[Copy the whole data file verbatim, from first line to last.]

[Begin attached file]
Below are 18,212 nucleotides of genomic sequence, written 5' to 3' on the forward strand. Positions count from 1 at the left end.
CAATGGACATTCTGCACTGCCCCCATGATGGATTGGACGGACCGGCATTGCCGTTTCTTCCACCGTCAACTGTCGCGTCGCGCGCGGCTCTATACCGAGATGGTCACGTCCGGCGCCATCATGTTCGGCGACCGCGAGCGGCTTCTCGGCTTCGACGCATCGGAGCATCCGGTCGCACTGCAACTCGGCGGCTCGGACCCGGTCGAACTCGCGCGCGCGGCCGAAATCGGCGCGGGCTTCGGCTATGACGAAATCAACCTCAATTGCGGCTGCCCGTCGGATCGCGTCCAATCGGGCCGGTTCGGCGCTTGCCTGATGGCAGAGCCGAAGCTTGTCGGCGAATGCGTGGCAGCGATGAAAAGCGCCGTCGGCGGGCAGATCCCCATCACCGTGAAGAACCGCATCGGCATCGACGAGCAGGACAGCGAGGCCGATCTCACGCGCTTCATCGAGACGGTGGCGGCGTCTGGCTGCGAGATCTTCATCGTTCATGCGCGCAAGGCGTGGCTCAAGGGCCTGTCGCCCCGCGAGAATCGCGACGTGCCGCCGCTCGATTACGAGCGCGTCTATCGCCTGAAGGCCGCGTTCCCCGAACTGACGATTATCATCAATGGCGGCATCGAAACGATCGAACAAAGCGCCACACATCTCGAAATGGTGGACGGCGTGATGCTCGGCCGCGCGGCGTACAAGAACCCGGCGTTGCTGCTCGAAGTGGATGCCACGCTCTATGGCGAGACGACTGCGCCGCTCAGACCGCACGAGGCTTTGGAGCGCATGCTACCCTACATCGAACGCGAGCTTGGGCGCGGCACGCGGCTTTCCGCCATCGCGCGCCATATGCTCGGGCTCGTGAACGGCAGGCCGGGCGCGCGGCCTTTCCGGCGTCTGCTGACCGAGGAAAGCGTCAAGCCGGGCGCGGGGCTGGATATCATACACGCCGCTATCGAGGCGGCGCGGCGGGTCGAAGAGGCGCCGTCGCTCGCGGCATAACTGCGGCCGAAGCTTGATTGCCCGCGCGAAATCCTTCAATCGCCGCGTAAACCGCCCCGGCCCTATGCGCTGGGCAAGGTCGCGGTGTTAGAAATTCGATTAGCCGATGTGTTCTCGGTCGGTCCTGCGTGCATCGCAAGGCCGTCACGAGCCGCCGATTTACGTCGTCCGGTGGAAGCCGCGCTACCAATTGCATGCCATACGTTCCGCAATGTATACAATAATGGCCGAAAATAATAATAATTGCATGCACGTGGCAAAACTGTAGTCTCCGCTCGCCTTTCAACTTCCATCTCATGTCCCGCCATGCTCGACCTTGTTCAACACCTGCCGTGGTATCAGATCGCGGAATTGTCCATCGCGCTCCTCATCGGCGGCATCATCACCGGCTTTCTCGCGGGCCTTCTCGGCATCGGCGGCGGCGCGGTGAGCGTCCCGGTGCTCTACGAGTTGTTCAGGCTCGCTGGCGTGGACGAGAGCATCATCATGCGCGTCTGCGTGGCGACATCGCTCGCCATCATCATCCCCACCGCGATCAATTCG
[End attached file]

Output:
Below are 18,212 nucleotides of genomic sequence, written 5' to 3' on the forward strand. Positions count from 1 at the left end.
CAATGGACATTCTGCACTGCCCCCATGATGGATTGGACGGACCGGCATTGCCGTTTCTTCCACCGTCAACTGTCGCGTCGCGCGCGGCTCTATACCGAGATGGTCACGTCCGGCGCCATCATGTTCGGCGACCGCGAGCGGCTTCTCGGCTTCGACGCATCGGAGCATCCGGTCGCACTGCAACTCGGCGGCTCGGACCCGGTCGAACTCGCGCGCGCGGCCGAAATCGGCGCGGGCTTCGGCTATGACGAAATCAACCTCAATTGCGGCTGCCCGTCGGATCGCGTCCAATCGGGCCGGTTCGGCGCTTGCCTGATGGCAGAGCCGAAGCTTGTCGGCGAATGCGTGGCAGCGATGAAAAGCGCCGTCGGCGGGCAGATCCCCATCACCGTGAAGAACCGCATCGGCATCGACGAGCAGGACAGCGAGGCCGATCTCACGCGCTTCATCGAGACGGTGGCGGCGTCTGGCTGCGAGATCTTCATCGTTCATGCGCGCAAGGCGTGGCTCAAGGGCCTGTCGCCCCGCGAGAATCGCGACGTGCCGCCGCTCGATTACGAGCGCGTCTATCGCCTGAAGGCCGCGTTCCCCGAACTGACGATTATCATCAATGGCGGCATCGAAACGATCGAACAAAGCGCCACACATCTCGAAATGGTGGACGGCGTGATGCTCGGCCGCGCGGCGTACAAGAACCCGGCGTTGCTGCTCGAAGTGGATGCCACGCTCTATGGCGAGACGACTGCGCCGCTCAGACCGCACGAGGCTTTGGAGCGCATGCTACCCTACATCGAACGCGAGCTTGGGCGCGGCACGCGGCTTTCCGCCATCGCGCGCCATATGCTCGGGCTCGTGAACGGCAGGCCGGGCGCGCGGCCTTTCCGGCGTCTGCTGACCGAGGAAAGCGTCAAGCCGGGCGCGGGGCTGGATATCATACACGCCGCTATCGAGGCGGCGCGGCGGGTCGAAGAGGCGCCGTCGCTCGCGGCATAACTGCGGCCGAAGCTTGATTGCCCGCGCGAAATCCTTCAATCGCCGCGTAAACCGCCCCGGCCCTATGCGCTGGGCAAGGTCGCGGTGTTAGAAATTCGATTAGCCGATGTGTTCTCGGTCGGTCCTGCGTGCATCGCAAGGCCGTCACGAGCCGCCGATTTACGTCGTCCGGTGGAAGCCGCGCTACCAATTGCATGCCATACGTTCCGCAATGTATACAATAATGGCCGAAAATAATAATAATTGCATGCACGTGGCAAAACTGTAGTCTCCGCTCGCCTTTCAACTTCCATCTCATGTCCCGCCATGCTCGACCTTGTTCAACACCTGCCGTGGTATCAGATCGCGGAATTGTCCATCGCGCTCCTCATCGGCGGCATCATCACCGGCTTTCTCGCGGGCCTTCTCGGCATCGGCGGCGGCGCGGTGAGCGTCCCGGTGCTCTACGAGTTGTTCAGGCTCGCTGGCGTGGACGAGAGCATCATCATGCGCGTCTGCGTGGCGACATCGCTCGCCATCATCATCCCCACCGCGATCAATTCG